Brain/gut connection: Why health experts say it can impact your mental health
ROANOKE, Va. (WDBJ) - May is Mental Health Awareness Month. Health experts say your mental health is directly linked to your gut health.
According to a recent report from the Harvard Medical School, a troubled intestine or stomach can be a direct link to poor mental health.
Think of your gut as a second brain. Dr. Kumkum Patel, a gut health expert, says we have a network of nerves in our gut, always communicating with our brain, and it can impact your mental health.
“Together they have something called the vagus nerve, which works bi-directionally, which means that messages go from the gut to the brain and back from the brain to the gut,” said Dr. Kumkum Patel, a board-certified gastrointestinal doctor.
Researchers believe the gut is sensitive to emotion. Anger, anxiety, sadness, depression— all these feelings and others can trigger symptoms in the gut.
“The gut bacteria are actually responsible for making the chemicals or the neurotransmitters like serotonin, dopamine, GABA ---are happy hormones. And these chemicals are the ones that are bringing the messages back to the brain,” said Dr. Patel.
Dr. Patel believes there are 3 things people can begin doing now to treat their guts right:
“The thing that I talked to my patients about are exercise, sunshine, and fiber, and the reason why is because aerobic exercise has actually been shown to actually increase the diversity of the bacteria in our gut, specifically the form acuity species, and that can help make those good mood hormones,” said Dr. Patel.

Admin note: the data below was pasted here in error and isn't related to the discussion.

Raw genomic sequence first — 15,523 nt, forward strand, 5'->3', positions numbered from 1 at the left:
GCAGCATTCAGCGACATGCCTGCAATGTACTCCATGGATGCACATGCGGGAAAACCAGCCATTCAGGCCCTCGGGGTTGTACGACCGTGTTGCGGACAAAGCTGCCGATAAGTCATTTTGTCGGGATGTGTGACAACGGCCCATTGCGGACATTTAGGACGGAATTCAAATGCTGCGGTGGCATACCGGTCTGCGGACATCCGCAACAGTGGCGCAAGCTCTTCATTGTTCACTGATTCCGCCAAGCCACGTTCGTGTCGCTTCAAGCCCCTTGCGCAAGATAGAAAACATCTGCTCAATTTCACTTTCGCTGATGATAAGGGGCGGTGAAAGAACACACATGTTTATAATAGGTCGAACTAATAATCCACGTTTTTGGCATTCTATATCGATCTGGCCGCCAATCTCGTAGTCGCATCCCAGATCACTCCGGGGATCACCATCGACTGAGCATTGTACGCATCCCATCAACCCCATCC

She says getting 20 minutes of natural sunlight each day can also help release happy hormones from your brain.
“Getting that natural sunlight can push melanocytes to push out those endorphins,” said Dr. Patel.
Fiber is also key.
“Fiber is what is feeding that gut bacteria. So, it helps the gut bacteria make what we call short-chain fatty acids and that’s what keeps the lining of our gut healthy,” said Dr. Patel.
Dr. Patel also suggests getting 7-9 hours of sleep every day.
“Studies have shown that getting a full night’s rest can actually help regenerate that gut bacteria and help your gut microbiome diversity. And unfortunately, sleep deprivation is so detrimental then it in as little as 48 hours, your gut microbiota composition can start to change,” said Dr. Patel.
Dr. Patel says a good way to help your mood or stressors is to do deep breathing exercises.
One exercise is called diaphragmatic breathing.
You place one hand on the top of your abdomen, and the second hand on top of your chest. Then you’re going to take in deep breaths through your nose and exhale out through your mouth, and close your eyes. While you’re doing so, make sure you’re feeling your abdomen rise, not your chest. By doing so, Dr. Patel says it should help calm your nerves and help you relax.
To learn more, you can reach out to Dr. Patel, by visiting her website.
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